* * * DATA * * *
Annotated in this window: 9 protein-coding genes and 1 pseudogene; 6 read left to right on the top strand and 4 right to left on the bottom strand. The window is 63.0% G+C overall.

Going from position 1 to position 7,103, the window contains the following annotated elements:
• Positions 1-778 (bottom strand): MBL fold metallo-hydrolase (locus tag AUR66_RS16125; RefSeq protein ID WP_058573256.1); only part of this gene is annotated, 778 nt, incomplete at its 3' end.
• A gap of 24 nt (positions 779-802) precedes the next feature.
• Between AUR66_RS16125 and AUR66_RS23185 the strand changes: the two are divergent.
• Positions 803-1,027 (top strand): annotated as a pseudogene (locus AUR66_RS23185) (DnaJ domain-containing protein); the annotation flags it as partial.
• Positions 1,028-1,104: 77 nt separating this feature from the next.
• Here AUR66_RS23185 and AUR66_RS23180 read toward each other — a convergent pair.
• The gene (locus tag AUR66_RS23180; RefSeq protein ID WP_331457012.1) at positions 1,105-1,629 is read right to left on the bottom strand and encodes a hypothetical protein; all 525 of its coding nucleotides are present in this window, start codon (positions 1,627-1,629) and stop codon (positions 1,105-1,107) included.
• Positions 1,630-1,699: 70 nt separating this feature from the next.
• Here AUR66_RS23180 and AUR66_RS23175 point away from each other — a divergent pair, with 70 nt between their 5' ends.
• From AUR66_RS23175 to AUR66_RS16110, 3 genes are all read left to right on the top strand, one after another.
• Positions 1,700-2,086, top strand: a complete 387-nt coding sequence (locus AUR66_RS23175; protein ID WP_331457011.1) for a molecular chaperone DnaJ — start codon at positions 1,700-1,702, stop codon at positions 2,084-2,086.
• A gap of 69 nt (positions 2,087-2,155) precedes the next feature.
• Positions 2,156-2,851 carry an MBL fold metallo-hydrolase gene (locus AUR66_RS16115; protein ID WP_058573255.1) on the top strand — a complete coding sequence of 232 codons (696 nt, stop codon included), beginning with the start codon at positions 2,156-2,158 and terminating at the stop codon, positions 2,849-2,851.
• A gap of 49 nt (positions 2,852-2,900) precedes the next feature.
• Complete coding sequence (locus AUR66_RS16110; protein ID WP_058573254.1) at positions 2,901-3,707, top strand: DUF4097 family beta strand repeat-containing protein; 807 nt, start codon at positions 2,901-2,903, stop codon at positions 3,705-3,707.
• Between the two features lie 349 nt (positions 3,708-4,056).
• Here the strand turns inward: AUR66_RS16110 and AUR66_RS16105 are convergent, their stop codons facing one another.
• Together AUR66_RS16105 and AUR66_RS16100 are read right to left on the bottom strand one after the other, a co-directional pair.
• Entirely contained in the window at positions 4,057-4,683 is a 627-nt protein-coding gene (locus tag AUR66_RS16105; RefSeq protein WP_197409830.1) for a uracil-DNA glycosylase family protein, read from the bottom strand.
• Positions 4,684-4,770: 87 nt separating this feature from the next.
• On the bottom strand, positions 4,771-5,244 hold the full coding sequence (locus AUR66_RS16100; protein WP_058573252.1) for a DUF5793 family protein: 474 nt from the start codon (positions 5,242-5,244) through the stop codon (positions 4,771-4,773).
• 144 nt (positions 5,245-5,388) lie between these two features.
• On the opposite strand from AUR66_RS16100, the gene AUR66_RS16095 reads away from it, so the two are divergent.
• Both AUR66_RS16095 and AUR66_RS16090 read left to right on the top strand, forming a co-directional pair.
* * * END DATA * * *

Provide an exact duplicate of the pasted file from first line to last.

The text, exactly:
Annotated in this window: 9 protein-coding genes and 1 pseudogene; 6 read left to right on the top strand and 4 right to left on the bottom strand. The window is 63.0% G+C overall.

Going from position 1 to position 7,103, the window contains the following annotated elements:
• Positions 1-778 (bottom strand): MBL fold metallo-hydrolase (locus tag AUR66_RS16125; RefSeq protein ID WP_058573256.1); only part of this gene is annotated, 778 nt, incomplete at its 3' end.
• A gap of 24 nt (positions 779-802) precedes the next feature.
• Between AUR66_RS16125 and AUR66_RS23185 the strand changes: the two are divergent.
• Positions 803-1,027 (top strand): annotated as a pseudogene (locus AUR66_RS23185) (DnaJ domain-containing protein); the annotation flags it as partial.
• Positions 1,028-1,104: 77 nt separating this feature from the next.
• Here AUR66_RS23185 and AUR66_RS23180 read toward each other — a convergent pair.
• The gene (locus tag AUR66_RS23180; RefSeq protein ID WP_331457012.1) at positions 1,105-1,629 is read right to left on the bottom strand and encodes a hypothetical protein; all 525 of its coding nucleotides are present in this window, start codon (positions 1,627-1,629) and stop codon (positions 1,105-1,107) included.
• Positions 1,630-1,699: 70 nt separating this feature from the next.
• Here AUR66_RS23180 and AUR66_RS23175 point away from each other — a divergent pair, with 70 nt between their 5' ends.
• From AUR66_RS23175 to AUR66_RS16110, 3 genes are all read left to right on the top strand, one after another.
• Positions 1,700-2,086, top strand: a complete 387-nt coding sequence (locus AUR66_RS23175; protein ID WP_331457011.1) for a molecular chaperone DnaJ — start codon at positions 1,700-1,702, stop codon at positions 2,084-2,086.
• A gap of 69 nt (positions 2,087-2,155) precedes the next feature.
• Positions 2,156-2,851 carry an MBL fold metallo-hydrolase gene (locus AUR66_RS16115; protein ID WP_058573255.1) on the top strand — a complete coding sequence of 232 codons (696 nt, stop codon included), beginning with the start codon at positions 2,156-2,158 and terminating at the stop codon, positions 2,849-2,851.
• A gap of 49 nt (positions 2,852-2,900) precedes the next feature.
• Complete coding sequence (locus AUR66_RS16110; protein ID WP_058573254.1) at positions 2,901-3,707, top strand: DUF4097 family beta strand repeat-containing protein; 807 nt, start codon at positions 2,901-2,903, stop codon at positions 3,705-3,707.
• Between the two features lie 349 nt (positions 3,708-4,056).
• Here the strand turns inward: AUR66_RS16110 and AUR66_RS16105 are convergent, their stop codons facing one another.
• Together AUR66_RS16105 and AUR66_RS16100 are read right to left on the bottom strand one after the other, a co-directional pair.
• Entirely contained in the window at positions 4,057-4,683 is a 627-nt protein-coding gene (locus tag AUR66_RS16105; RefSeq protein WP_197409830.1) for a uracil-DNA glycosylase family protein, read from the bottom strand.
• Positions 4,684-4,770: 87 nt separating this feature from the next.
• On the bottom strand, positions 4,771-5,244 hold the full coding sequence (locus AUR66_RS16100; protein WP_058573252.1) for a DUF5793 family protein: 474 nt from the start codon (positions 5,242-5,244) through the stop codon (positions 4,771-4,773).
• 144 nt (positions 5,245-5,388) lie between these two features.
• On the opposite strand from AUR66_RS16100, the gene AUR66_RS16095 reads away from it, so the two are divergent.
• Both AUR66_RS16095 and AUR66_RS16090 read left to right on the top strand, forming a co-directional pair.